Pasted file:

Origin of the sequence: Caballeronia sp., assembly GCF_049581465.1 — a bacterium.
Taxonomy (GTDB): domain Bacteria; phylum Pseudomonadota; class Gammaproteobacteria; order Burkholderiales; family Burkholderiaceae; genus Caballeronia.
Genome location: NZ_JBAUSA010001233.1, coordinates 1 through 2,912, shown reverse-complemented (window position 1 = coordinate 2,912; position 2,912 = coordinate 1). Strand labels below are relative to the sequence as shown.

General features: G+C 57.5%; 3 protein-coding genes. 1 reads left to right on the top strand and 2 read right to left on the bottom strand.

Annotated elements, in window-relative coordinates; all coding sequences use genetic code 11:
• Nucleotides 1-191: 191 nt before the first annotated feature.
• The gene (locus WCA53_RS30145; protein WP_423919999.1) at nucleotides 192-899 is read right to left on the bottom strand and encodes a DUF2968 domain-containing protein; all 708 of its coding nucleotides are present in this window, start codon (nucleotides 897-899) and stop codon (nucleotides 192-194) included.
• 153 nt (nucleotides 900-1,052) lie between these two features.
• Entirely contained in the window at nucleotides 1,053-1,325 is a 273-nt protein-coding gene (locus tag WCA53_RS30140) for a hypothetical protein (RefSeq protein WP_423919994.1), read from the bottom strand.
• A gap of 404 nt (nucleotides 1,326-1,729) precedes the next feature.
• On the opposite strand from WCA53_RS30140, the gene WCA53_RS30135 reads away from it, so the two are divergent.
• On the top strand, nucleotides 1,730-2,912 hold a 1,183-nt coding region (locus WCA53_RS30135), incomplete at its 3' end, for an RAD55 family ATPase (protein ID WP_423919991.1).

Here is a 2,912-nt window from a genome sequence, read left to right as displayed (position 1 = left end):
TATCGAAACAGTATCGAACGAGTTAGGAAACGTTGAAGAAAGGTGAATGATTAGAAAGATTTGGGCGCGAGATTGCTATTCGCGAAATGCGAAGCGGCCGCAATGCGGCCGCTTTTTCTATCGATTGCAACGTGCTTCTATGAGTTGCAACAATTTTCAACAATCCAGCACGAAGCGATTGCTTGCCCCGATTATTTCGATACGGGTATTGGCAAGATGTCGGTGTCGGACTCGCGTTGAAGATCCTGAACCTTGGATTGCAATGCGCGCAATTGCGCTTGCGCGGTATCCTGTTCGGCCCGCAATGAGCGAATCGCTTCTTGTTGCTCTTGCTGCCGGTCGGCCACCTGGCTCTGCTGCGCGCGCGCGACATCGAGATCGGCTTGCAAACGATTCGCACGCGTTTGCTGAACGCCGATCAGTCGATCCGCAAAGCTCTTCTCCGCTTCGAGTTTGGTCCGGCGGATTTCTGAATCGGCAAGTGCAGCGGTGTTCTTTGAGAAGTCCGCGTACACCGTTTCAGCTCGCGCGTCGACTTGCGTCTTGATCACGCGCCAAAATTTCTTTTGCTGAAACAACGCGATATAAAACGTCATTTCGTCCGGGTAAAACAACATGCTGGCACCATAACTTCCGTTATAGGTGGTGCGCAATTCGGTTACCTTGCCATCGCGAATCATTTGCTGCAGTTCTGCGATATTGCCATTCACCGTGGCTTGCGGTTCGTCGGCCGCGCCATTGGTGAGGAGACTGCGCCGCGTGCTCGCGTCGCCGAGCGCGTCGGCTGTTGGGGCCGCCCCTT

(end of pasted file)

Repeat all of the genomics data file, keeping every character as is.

Origin of the sequence: Caballeronia sp., assembly GCF_049581465.1 — a bacterium.
Taxonomy (GTDB): domain Bacteria; phylum Pseudomonadota; class Gammaproteobacteria; order Burkholderiales; family Burkholderiaceae; genus Caballeronia.
Genome location: NZ_JBAUSA010001233.1, coordinates 1 through 2,912, shown reverse-complemented (window position 1 = coordinate 2,912; position 2,912 = coordinate 1). Strand labels below are relative to the sequence as shown.

General features: G+C 57.5%; 3 protein-coding genes. 1 reads left to right on the top strand and 2 read right to left on the bottom strand.

Annotated elements, in window-relative coordinates; all coding sequences use genetic code 11:
• Nucleotides 1-191: 191 nt before the first annotated feature.
• The gene (locus WCA53_RS30145; protein WP_423919999.1) at nucleotides 192-899 is read right to left on the bottom strand and encodes a DUF2968 domain-containing protein; all 708 of its coding nucleotides are present in this window, start codon (nucleotides 897-899) and stop codon (nucleotides 192-194) included.
• 153 nt (nucleotides 900-1,052) lie between these two features.
• Entirely contained in the window at nucleotides 1,053-1,325 is a 273-nt protein-coding gene (locus tag WCA53_RS30140) for a hypothetical protein (RefSeq protein WP_423919994.1), read from the bottom strand.
• A gap of 404 nt (nucleotides 1,326-1,729) precedes the next feature.
• On the opposite strand from WCA53_RS30140, the gene WCA53_RS30135 reads away from it, so the two are divergent.
• On the top strand, nucleotides 1,730-2,912 hold a 1,183-nt coding region (locus WCA53_RS30135), incomplete at its 3' end, for an RAD55 family ATPase (protein ID WP_423919991.1).

Here is a 2,912-nt window from a genome sequence, read left to right as displayed (position 1 = left end):
TATCGAAACAGTATCGAACGAGTTAGGAAACGTTGAAGAAAGGTGAATGATTAGAAAGATTTGGGCGCGAGATTGCTATTCGCGAAATGCGAAGCGGCCGCAATGCGGCCGCTTTTTCTATCGATTGCAACGTGCTTCTATGAGTTGCAACAATTTTCAACAATCCAGCACGAAGCGATTGCTTGCCCCGATTATTTCGATACGGGTATTGGCAAGATGTCGGTGTCGGACTCGCGTTGAAGATCCTGAACCTTGGATTGCAATGCGCGCAATTGCGCTTGCGCGGTATCCTGTTCGGCCCGCAATGAGCGAATCGCTTCTTGTTGCTCTTGCTGCCGGTCGGCCACCTGGCTCTGCTGCGCGCGCGCGACATCGAGATCGGCTTGCAAACGATTCGCACGCGTTTGCTGAACGCCGATCAGTCGATCCGCAAAGCTCTTCTCCGCTTCGAGTTTGGTCCGGCGGATTTCTGAATCGGCAAGTGCAGCGGTGTTCTTTGAGAAGTCCGCGTACACCGTTTCAGCTCGCGCGTCGACTTGCGTCTTGATCACGCGCCAAAATTTCTTTTGCTGAAACAACGCGATATAAAACGTCATTTCGTCCGGGTAAAACAACATGCTGGCACCATAACTTCCGTTATAGGTGGTGCGCAATTCGGTTACCTTGCCATCGCGAATCATTTGCTGCAGTTCTGCGATATTGCCATTCACCGTGGCTTGCGGTTCGTCGGCCGCGCCATTGGTGAGGAGACTGCGCCGCGTGCTCGCGTCGCCGAGCGCGTCGGCTGTTGGGGCCGCCCCTT